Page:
Linda Golden

Neil Simon’s Plaza Suite at Riverfront Community Players

The Riverfront Community Players made the perfect artistic decision to present Plaza Suite just before summer. It’s doubtful that Neil Simon’s pessimistic, but comical, take on marriage would’ve been a good choice for Valentine’s Day, Thanksgiving weekend or the Holiday Season. I attended the June 9th evening performance at the Samuel M. Ridgway Middle School in Edgewater Park. Linda Golden directed.

Plaza Suite seemed a bit of a misnomer for this Neil Simon piece. For in it, the playwright provided three takes on marriage that were anything but ‘sweet.’ The show consisted of three separate acts involving different characters. Each occurred in Suite 719 of the Plaza Suite Hotel. The first allowed audiences to witness the disintegration of a 23 (or 24) year marriage. Act II placed two affection starved characters in the same hotel room. The male lead had endured three failed marriages. The woman, lips loosened by liquor, let out that her marriage was imploding. The finale showed a bride too timorous to leave the bathroom on her wedding day. She loved her fiancé, but she feared that their marriage would become like her parents’.

See what I mean about not staging this show from November through February?

Mr Simon subtitled the first act Visitor from Mamaroneck. In this vignette, Karen Nash (played by Chrissy Wick) planned on celebrating a romantic anniversary with her husband, Sam (played by Zach Wishnefsky). For this event, she reserved the same suite where they spent their honeymoon. The festivities turned into anything but joyous within moments of Sam’s entering the room. The two got into an argument regarding the precise date and year of their marriage. They also disputed Karen’s age. The subtext showed a marriage in despair. Sam’s behavior demonstrated his experiencing a ‘mid-life crisis.’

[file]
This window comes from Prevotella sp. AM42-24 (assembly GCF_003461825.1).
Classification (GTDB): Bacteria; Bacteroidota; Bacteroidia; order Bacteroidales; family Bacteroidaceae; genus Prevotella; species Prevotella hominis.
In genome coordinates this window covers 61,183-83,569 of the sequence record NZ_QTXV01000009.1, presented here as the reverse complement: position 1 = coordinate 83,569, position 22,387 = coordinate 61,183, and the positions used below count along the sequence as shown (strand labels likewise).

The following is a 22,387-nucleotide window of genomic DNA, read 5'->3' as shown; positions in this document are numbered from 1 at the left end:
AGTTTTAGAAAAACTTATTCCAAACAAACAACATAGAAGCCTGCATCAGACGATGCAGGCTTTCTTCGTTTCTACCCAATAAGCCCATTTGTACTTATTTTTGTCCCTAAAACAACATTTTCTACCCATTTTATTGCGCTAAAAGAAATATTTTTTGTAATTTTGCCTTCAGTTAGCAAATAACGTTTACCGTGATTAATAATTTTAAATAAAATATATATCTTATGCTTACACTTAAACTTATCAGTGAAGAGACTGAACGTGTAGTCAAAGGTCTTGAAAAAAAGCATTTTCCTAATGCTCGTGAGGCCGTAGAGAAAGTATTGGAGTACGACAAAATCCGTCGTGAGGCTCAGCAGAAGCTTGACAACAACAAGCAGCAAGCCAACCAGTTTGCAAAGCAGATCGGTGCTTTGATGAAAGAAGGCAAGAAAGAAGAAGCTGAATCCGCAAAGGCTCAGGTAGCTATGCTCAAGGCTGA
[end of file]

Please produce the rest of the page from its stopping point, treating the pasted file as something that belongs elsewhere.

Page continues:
Chrissy Wick turned in a superb performance as the dutiful wife. Ms. Wick portrayed a woman yearning for her husband’s affections who steadily realized she couldn’t have them. She transitioned from a happily married woman into a figure coping with an unexpected tragedy very well. Her tears at scene’s end seemed genuine.

As Neil Simon wrote this script, the character still needed to make the audience laugh: with physical humor. Ms. Wick didn’t disappoint. While wearing a single galosh, she got laughs as she dragged her foot across the floor.

Zach Wishnefski portrayed the austere, career oriented husband. The performer selected a warm voice that well suited the role. Mr. Wishnefsky made Sam into a man always in control. Whether barking orders into the phone or (repeatedly) correcting his wife, he always remained in command…until he told his wife he didn’t know what he wanted out of life. The performer brought out this change very credibly. He played a well-ordered man suffering from inner turmoil that even he didn’t understand. Mr. Wishnefsky executed this task with profound ability.